Wednesday, November 29, 2006

Young puppy, new tricks...

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Official Google Docs & Spreadsheets Blog: Young puppy, new tricks...

As a web application, Google Docs & Spreadsheets can do all sorts of neat things. Of course, easy sharing and collaborative editing are the most obvious benefits, but this young puppy is learning some new tricks (of course, I'll mention the two closest to my heart first ;-) ).

One is GoogleLookup, which attempts to answer your questions by using information from the web. You can use it for all kinds of party tricks, like looking up the population of New York City [=GoogleLookup("New York City", "population")] or when Google was founded [=googlelookup("google", "founded")]. Try it to see what other things you can look up. I'll warn you in advance, it's a bit addicting. If you mouse over the cell, you'll see links to the source pages where we found the data, so you can always check out the primary sources. And don't forget you can copy/paste (ctrl-c / ctrl-v) the formula to other cells to easily have a bunch of GoogleLookups in a sheet. Don't expect to change the world with this function, but have fun with it.

While GoogleLookup covers a little bit of everything, its sibling GoogleFinance focuses just on financial data from Google Finance. Using a similar syntax, you can look up the price of Google stock [=GoogleFinance("GOOG")] or the 52-week high of Apple [=GoogleFinance("AAPL", "HIGH52")]. And since stock prices tend to change more often than, say, the capital of California does, we update them in your spreadsheet automatically. So if you leave your portfolio spreadsheet open, you should see numbers get updated as you would on Google Finance itself. Of course, we also have the same 20-minute delay on financial data.

So as GoogleLookup and Google Finance let you pull data from the web into your spreadsheet, we've also make it easier to put your data back out onto the web by publishing it. If you go to the "Publish" tab at the upper-right of your spreadsheet, you can publish your entire spreadsheet (or just one sheet of it) so that other people can view it as HTML, PDF, or even as an Atom or RSS feed. You can finally share your spreadsheets with others without them having to sign in to their Google Account. And if you go to the "more publishing options" link, you'll find some other cool options (duh!).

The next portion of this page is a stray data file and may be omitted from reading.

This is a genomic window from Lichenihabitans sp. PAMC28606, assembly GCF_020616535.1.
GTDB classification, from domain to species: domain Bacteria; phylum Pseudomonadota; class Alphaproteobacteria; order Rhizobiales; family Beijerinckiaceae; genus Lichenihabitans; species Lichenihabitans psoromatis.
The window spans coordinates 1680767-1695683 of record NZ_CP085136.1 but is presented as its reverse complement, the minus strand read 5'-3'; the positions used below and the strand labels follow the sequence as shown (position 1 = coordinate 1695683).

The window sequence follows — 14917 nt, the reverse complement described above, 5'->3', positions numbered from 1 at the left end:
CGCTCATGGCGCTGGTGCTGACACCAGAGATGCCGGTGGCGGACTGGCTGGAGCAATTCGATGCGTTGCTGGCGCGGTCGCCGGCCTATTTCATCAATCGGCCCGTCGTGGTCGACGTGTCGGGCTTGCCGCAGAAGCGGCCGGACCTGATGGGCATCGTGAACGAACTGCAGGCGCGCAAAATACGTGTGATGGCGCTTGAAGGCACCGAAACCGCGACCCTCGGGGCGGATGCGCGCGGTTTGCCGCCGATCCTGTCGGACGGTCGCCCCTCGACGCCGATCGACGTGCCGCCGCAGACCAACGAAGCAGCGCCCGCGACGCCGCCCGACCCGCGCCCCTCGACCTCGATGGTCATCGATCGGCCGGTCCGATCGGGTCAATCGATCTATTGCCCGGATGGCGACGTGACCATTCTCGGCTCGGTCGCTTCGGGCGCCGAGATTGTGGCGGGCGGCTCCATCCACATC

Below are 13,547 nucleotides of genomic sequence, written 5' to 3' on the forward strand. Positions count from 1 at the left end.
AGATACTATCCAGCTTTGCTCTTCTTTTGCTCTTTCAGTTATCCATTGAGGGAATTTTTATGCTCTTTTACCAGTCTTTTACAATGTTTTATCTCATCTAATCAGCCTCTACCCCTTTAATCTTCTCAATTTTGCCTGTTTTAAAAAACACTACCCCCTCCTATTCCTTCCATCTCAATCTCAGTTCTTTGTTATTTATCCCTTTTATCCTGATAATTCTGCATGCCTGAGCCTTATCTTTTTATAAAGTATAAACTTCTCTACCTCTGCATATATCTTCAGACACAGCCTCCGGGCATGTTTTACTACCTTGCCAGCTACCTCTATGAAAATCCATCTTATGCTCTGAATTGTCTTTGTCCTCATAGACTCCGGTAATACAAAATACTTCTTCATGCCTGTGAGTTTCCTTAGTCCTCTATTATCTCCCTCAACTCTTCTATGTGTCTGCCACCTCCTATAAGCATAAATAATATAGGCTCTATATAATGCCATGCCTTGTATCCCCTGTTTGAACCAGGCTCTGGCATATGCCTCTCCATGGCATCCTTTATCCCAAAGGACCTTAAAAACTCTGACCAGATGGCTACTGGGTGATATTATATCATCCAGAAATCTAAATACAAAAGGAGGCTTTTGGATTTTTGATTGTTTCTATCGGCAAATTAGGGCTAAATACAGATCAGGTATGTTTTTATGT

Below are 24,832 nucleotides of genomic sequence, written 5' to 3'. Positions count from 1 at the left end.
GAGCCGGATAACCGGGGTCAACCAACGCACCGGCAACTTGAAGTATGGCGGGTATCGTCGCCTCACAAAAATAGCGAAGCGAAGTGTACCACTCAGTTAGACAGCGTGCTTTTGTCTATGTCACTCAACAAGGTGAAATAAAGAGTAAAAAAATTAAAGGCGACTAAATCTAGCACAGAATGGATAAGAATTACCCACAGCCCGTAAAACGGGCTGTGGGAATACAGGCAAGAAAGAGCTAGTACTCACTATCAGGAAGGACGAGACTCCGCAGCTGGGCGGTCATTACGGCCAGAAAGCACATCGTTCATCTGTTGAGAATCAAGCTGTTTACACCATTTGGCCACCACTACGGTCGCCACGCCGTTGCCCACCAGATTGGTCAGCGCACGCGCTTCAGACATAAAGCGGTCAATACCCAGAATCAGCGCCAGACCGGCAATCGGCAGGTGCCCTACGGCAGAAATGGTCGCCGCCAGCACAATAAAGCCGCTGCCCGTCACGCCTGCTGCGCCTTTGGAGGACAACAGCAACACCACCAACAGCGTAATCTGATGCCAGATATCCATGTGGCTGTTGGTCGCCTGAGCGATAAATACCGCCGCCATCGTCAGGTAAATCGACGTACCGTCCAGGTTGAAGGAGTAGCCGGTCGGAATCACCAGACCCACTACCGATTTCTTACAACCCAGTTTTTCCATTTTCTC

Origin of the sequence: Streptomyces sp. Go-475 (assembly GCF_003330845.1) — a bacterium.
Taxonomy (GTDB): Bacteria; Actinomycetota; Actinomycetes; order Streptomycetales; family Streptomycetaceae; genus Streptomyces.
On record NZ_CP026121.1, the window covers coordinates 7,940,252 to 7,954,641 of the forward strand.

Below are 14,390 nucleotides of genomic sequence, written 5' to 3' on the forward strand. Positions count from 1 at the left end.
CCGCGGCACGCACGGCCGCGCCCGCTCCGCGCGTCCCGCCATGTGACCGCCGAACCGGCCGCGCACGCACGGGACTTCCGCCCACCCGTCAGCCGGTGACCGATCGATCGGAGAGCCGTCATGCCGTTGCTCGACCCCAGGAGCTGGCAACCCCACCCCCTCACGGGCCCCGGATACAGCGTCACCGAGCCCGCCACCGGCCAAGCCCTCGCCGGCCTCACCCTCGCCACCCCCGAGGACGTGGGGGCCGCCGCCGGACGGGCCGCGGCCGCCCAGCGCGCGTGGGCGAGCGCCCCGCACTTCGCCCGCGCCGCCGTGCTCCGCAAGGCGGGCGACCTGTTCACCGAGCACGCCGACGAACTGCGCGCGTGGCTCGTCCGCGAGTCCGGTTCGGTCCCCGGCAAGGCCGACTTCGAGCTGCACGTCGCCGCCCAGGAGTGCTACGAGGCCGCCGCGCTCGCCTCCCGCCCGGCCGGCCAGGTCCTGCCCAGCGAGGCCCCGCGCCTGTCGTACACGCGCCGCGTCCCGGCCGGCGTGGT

Besides a few other handy small features, there's one more worth mentioning: revisions. If you (or one of your 'trusted collaborators') makes a mistake in a spreadsheet which our usually-friendly autosave feature picks up, you can go back to prior versions of your spreadsheet using the "Revisions" tab. That'll come in handy, I promise.

So have fun, and please let us know what you think by
making suggestions, or discussing these features with others.


Sunday, November 26, 2006

The scoop on the Global Warming Student Speakout

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Official Google Docs & Spreadsheets Blog: The scoop on the Global Warming Student Speakout

We're winding up our Global Warming Student Speakout project with a full-page ad in USA Today (11/27/06). This project was in many ways an experiment: can hundreds of students of all ages and from all around the world kick out ideas on combating global record time...and do it online using Google Docs & Spreadsheets? The answer is a resounding YES, I am very happy to say.

We got super-positive feedback from the 80+ schools who participated in the project, and of course all the kids are excited that their schools and ideas will be in the spotlight in the ad. (I'm not sure what page the ad will be on...all I know is that it won't be in the sports section ;-} )  I'll be raiding my local newspaper stand to pick up all the issues I can carry back to the team first thing tomorrow AM!

Check out this example of one Romanian school's brainstorm results in a published Google document...complete with student artwork that complements the class' ideas. And here's a nice anecdote from (coincidentally) another Romanian teacher who organized her class' participation in the project:

"I must confess that they [the students] were extremely enthusiastic. They really liked the fact that they had to brainstorm during the classes and then edit the document on their computers at home. During the brainstorming, which was indeed a real "storm", they came up with a lot of ideas."
-- Ioana Pecheanu, a high school teacher at Vasile Alecsandri National College in Galati, Romania

Many thanks to all the participants in this fun and fruitful project. Please check out the full list of the students' top 50 ideas on the Google Educators site.